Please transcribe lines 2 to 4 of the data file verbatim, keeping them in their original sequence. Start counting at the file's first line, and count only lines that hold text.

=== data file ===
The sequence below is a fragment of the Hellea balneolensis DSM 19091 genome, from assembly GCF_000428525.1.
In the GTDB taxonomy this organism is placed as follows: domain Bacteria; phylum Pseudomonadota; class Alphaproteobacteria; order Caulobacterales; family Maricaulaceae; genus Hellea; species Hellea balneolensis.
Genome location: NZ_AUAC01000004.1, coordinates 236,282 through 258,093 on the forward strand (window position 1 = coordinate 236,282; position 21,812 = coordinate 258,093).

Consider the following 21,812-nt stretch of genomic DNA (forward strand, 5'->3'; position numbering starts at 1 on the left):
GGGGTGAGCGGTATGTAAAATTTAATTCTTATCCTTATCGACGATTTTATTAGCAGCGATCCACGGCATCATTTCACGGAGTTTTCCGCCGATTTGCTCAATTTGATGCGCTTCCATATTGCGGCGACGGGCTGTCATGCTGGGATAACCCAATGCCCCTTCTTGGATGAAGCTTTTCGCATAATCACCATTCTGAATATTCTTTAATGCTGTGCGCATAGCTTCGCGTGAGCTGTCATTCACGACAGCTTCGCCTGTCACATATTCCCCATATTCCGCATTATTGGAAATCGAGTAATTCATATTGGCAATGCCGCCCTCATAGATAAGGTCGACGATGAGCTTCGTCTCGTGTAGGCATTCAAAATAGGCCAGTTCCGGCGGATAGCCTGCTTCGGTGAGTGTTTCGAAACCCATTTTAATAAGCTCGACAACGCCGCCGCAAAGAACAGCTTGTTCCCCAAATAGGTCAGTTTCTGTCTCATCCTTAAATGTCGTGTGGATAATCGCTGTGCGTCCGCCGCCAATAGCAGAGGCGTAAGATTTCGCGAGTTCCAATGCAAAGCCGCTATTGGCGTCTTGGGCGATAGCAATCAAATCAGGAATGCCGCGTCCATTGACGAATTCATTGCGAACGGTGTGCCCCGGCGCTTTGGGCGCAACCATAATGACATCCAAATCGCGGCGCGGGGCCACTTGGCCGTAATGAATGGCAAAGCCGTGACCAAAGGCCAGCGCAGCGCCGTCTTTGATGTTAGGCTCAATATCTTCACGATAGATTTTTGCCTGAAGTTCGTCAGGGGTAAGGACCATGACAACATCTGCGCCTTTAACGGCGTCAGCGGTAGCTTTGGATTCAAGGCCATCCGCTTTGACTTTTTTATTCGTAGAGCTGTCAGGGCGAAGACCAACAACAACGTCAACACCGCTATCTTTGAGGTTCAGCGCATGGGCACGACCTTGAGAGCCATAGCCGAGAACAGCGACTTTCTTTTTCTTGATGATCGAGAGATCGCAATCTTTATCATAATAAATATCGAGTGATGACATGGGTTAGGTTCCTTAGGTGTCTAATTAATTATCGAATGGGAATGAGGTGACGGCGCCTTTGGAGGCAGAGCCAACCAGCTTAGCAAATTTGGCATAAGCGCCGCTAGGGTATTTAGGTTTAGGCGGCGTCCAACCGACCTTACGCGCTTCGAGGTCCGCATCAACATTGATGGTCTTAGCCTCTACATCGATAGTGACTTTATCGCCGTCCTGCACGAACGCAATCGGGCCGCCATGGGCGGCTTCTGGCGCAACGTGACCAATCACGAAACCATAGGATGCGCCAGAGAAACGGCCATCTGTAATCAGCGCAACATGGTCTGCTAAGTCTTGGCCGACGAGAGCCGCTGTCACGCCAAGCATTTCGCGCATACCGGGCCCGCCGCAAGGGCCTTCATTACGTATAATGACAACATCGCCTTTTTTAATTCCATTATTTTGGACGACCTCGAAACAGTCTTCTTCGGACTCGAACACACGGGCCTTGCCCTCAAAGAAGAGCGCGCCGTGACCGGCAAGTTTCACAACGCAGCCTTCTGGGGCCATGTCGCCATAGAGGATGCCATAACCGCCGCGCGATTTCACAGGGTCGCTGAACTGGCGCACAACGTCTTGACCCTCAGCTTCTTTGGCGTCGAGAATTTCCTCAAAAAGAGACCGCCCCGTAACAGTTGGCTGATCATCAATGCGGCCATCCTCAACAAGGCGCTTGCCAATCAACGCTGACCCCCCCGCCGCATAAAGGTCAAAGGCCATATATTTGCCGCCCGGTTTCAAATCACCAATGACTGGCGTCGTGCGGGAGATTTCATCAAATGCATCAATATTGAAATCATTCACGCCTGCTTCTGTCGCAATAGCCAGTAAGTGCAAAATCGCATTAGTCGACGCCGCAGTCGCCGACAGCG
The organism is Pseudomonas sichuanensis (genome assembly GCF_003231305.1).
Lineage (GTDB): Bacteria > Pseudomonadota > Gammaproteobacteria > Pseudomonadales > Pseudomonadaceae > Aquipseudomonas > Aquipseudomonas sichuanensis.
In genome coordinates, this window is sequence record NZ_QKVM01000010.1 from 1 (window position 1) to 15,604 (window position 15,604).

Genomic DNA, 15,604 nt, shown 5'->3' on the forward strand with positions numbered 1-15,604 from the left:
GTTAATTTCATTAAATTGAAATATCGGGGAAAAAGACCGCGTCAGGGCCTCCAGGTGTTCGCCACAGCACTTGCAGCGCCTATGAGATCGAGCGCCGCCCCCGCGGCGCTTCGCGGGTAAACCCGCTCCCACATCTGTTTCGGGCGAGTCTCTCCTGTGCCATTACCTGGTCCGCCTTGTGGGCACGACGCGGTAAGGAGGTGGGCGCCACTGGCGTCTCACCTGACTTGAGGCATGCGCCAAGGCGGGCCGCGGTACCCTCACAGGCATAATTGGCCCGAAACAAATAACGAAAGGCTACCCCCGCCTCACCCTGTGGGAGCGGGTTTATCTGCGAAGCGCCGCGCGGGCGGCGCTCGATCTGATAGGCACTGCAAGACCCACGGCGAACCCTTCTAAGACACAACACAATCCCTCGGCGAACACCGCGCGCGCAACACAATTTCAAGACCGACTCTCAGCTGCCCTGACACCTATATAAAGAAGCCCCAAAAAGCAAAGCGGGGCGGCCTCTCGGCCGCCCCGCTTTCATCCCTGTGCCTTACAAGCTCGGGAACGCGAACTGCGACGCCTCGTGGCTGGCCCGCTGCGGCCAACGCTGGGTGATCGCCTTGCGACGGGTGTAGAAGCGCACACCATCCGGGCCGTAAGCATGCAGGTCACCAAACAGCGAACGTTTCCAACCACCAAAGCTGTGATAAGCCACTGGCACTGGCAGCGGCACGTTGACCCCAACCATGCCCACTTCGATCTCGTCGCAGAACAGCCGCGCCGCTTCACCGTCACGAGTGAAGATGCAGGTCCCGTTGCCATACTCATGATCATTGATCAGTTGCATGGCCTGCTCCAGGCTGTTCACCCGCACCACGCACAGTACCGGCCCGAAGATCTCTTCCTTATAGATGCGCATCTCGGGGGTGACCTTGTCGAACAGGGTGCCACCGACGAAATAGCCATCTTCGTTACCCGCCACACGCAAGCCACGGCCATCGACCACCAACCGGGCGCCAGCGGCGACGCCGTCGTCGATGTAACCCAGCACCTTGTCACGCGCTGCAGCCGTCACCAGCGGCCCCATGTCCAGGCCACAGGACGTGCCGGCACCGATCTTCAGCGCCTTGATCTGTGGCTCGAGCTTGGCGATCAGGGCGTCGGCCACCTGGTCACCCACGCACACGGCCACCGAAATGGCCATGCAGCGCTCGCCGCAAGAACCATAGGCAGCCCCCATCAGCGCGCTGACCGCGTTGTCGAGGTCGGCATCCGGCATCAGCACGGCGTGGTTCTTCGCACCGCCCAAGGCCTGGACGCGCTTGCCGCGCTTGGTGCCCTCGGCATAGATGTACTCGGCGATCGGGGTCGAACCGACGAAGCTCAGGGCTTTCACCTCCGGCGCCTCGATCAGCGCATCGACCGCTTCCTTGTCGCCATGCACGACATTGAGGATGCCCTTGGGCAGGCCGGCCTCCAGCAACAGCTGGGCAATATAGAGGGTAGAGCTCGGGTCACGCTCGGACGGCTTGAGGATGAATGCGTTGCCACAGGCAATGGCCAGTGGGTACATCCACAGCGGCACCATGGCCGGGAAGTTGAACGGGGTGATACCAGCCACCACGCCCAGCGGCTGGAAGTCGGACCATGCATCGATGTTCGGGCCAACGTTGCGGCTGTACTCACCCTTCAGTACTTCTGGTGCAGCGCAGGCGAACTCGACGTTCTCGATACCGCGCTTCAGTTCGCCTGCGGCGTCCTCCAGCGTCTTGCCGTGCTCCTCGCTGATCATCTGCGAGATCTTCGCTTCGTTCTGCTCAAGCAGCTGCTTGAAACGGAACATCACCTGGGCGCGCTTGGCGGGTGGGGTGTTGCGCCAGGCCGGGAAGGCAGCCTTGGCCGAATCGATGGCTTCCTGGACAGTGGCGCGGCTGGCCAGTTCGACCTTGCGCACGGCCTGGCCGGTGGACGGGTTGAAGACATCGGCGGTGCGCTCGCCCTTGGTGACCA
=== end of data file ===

In the GTDB taxonomy this organism is placed as follows: domain Bacteria; phylum Pseudomonadota; class Alphaproteobacteria; order Caulobacterales; family Maricaulaceae; genus Hellea; species Hellea balneolensis.
Genome location: NZ_AUAC01000004.1, coordinates 236,282 through 258,093 on the forward strand (window position 1 = coordinate 236,282; position 21,812 = coordinate 258,093).

Consider the following 21,812-nt stretch of genomic DNA (forward strand, 5'->3'; position numbering starts at 1 on the left):